Tuesday Briefing: Looking to a Biden-Xi Meeting


President Biden and his Chinese counterpart, Xi Jinping, are set to meet tomorrow as the two seek to maintain ties and as business leaders watch for a thaw.

The summit won’t end the standoff between the U.S. and China, the world’s biggest economies. But it’s a sign that Biden and Xi want to continue relations, despite trade tensions, tit-for-tat sanctions and questions about the future of Taiwan. The Dealbook newsletter takes a look at what’s at stake for the meeting.

American officials have been at pains to emphasize that the U.S. and China are competitors rather than zero-sum rivals. Jake Sullivan, the national security adviser, has called the countries “economically interdependent,” and Janet Yellen, the Treasury secretary, has warned that economic separation “would have significant global repercussions.”

Common ground: The U.S. hopes to resume military communications with China that were broken off after Representative Nancy Pelosi visited Taiwan last year. The U.S. is also seeking cooperation on efforts to stop climate change as well as fentanyl trafficking — China is a major source of the drug.

About business: Many Western companies say it is becoming increasingly difficult to operate in China. But that might not matter for Xi. Images of the Chinese leader breaking bread with American chief executives may be valuable enough for his audience at home.

A history of grim views: A collection of Xi’s speeches from early in his rule shows how, at times, he has voiced an almost fatalistic conviction — even before Beijing’s ties with Washington took a steep dive during the Trump administration — that China’s rise would prompt a backlash from Western rivals.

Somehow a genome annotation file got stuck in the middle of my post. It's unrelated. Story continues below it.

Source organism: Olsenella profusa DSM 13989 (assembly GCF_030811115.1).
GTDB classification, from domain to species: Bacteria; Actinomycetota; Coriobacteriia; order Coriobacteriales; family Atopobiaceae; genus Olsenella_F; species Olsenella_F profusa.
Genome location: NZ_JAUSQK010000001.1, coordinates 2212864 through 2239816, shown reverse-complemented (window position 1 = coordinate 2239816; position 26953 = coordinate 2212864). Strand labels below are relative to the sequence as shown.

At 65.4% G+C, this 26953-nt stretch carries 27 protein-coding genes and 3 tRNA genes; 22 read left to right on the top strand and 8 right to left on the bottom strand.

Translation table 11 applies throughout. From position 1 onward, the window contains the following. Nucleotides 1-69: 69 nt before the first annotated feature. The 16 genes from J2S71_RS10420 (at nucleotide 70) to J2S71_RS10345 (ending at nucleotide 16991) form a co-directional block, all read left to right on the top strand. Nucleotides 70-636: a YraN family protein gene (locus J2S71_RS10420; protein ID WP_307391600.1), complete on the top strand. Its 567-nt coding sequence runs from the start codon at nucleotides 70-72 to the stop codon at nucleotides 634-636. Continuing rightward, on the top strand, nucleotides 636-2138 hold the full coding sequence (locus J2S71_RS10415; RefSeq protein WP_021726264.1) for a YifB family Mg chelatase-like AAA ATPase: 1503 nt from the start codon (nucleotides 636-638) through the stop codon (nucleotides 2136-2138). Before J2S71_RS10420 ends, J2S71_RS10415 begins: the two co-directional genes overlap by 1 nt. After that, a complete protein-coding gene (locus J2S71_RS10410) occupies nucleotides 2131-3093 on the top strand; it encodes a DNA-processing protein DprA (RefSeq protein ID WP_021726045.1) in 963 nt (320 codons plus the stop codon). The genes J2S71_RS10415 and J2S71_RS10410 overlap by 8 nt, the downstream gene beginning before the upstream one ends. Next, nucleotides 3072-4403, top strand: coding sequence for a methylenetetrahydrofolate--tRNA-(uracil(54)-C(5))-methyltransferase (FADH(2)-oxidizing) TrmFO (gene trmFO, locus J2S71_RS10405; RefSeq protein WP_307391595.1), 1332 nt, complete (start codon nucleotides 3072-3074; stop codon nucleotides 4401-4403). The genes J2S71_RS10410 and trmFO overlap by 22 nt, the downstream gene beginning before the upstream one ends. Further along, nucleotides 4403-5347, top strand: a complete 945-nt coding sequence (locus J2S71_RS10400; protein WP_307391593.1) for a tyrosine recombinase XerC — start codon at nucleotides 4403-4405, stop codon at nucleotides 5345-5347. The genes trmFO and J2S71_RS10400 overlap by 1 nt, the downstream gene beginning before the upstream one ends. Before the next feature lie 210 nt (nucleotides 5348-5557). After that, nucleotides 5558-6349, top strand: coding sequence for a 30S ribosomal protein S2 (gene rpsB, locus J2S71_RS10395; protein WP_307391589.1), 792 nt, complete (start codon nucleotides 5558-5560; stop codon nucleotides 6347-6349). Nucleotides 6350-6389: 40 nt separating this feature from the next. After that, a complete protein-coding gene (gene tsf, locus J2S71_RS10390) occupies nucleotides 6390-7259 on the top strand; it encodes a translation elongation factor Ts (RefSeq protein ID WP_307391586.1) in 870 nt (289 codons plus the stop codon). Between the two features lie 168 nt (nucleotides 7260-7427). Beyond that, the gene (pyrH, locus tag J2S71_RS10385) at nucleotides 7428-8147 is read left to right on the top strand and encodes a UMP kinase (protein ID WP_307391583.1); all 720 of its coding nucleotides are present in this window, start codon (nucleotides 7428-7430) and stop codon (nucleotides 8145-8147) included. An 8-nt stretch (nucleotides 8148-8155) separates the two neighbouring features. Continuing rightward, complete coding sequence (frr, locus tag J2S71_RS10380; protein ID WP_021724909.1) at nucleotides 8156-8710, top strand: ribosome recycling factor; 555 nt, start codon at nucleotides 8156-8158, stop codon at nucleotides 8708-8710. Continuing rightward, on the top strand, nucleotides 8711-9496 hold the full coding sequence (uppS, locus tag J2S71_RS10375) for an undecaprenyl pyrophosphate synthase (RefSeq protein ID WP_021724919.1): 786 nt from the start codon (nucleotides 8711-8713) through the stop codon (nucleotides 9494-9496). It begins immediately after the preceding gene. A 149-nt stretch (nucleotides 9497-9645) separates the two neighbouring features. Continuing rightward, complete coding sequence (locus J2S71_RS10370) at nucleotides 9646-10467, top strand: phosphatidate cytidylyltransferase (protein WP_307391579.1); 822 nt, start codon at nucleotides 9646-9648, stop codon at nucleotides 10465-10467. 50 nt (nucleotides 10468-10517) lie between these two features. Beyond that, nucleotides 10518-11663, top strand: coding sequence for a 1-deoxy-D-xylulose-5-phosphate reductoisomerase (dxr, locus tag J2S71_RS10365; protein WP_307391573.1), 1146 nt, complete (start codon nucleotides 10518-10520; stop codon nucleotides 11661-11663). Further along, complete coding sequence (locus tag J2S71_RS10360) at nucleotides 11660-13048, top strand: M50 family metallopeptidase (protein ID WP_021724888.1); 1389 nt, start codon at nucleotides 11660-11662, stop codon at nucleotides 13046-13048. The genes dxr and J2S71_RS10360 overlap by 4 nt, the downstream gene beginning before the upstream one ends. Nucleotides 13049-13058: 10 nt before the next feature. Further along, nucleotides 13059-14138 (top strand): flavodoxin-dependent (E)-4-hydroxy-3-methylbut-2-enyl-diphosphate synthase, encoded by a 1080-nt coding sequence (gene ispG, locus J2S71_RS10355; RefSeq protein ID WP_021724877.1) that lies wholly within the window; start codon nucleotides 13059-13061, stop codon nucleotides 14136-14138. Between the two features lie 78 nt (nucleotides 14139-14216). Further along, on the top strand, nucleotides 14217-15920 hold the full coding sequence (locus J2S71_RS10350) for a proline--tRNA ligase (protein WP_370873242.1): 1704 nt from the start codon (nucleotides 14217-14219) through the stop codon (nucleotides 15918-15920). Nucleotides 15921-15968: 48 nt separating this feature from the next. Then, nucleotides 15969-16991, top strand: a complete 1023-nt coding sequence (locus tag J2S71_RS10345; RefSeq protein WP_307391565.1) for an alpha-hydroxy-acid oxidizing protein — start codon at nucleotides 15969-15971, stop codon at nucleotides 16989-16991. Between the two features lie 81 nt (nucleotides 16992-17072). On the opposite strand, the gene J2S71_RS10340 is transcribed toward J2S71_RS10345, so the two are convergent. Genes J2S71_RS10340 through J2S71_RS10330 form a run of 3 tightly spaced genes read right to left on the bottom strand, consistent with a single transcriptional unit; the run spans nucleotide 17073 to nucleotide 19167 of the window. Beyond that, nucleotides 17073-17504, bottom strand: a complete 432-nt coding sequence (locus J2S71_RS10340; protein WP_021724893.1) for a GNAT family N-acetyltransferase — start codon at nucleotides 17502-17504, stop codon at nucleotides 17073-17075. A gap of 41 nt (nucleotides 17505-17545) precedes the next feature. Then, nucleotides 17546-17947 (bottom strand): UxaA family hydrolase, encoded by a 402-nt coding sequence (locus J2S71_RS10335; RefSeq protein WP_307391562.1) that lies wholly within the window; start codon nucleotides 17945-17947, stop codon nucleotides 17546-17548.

Israeli military vehicles advanced yesterday to the gates of the besieged Al-Shifa hospital complex, Gazan health officials said.

Medicine and food are running out for the hundreds of patients and thousands of people sheltering there. Without electricity or fuel, dozens of corpses are decomposing, a chief nurse and a health official said, and hospital staff members are trying to keep premature babies warm after removing them from now-useless incubators. A chief nurse said that patients on life support were dying because there was little oxygen. The U.N. High Commissioner for Human Rights said that a loss of power had led to at least 12 deaths.

Israeli officials say that beneath the hospital complex, a roughly 12-acre compound in Gaza City, is a vast, underground Hamas command center, one of their principal targets in the war. Hamas and doctors at the hospital deny the existence of such a command center.

Here’s the latest.

The Philippines released on bail its most famous political prisoner, Leila de Lima. She was the public face of opposition to former President Rodrigo Duterte’s brutal drug war, in which thousands of people were killed.

De Lima, a former senator who opened multiple investigations into Duterte’s antidrug campaign, was charged on accusations of taking bribes from imprisoned drug traffickers. She was never convicted, but had been detained since February 2017.

Implications: De Lima’s release is likely to improve the Philippine government’s image abroad. Many Western lawmakers have pleaded for her release to President Ferdinand Marcos Jr., who has made deepening his country’s alliance with Western governments a cornerstone of his foreign policy.

The U.S. headquarters of the National Unity Government of Myanmar, formed as an alternative to the junta that orchestrated a 2021 coup, operates out of a co-working space in Washington, D.C., that is barely larger than a cubicle. Its members have to battle for recognition amid global apathy and ignorance in a country that has never made Myanmar a foreign policy priority.

Here’s an in-depth look at their struggle.

Restoring global forests where they naturally occur could potentially capture an additional 226 gigatons of planet-warming carbon, equivalent to about a third of the amount that humans have released since the beginning of the Industrial Era, according to a new study in the journal Nature.

Mainly, the extra storage capacity would come from allowing existing forests to recover to maturity. Sixty-one percent of that capacity would come from protecting existing forests and the other 39 percent from growing trees in deforested areas with low human footprints.

But trees are far from a silver bullet for climate change. Thomas Crowther, the study’s senior author and a professor of ecology, is afraid countries and companies will keep treating them that way, using forests for carbon offsets to enable the continued use of fossil fuels.


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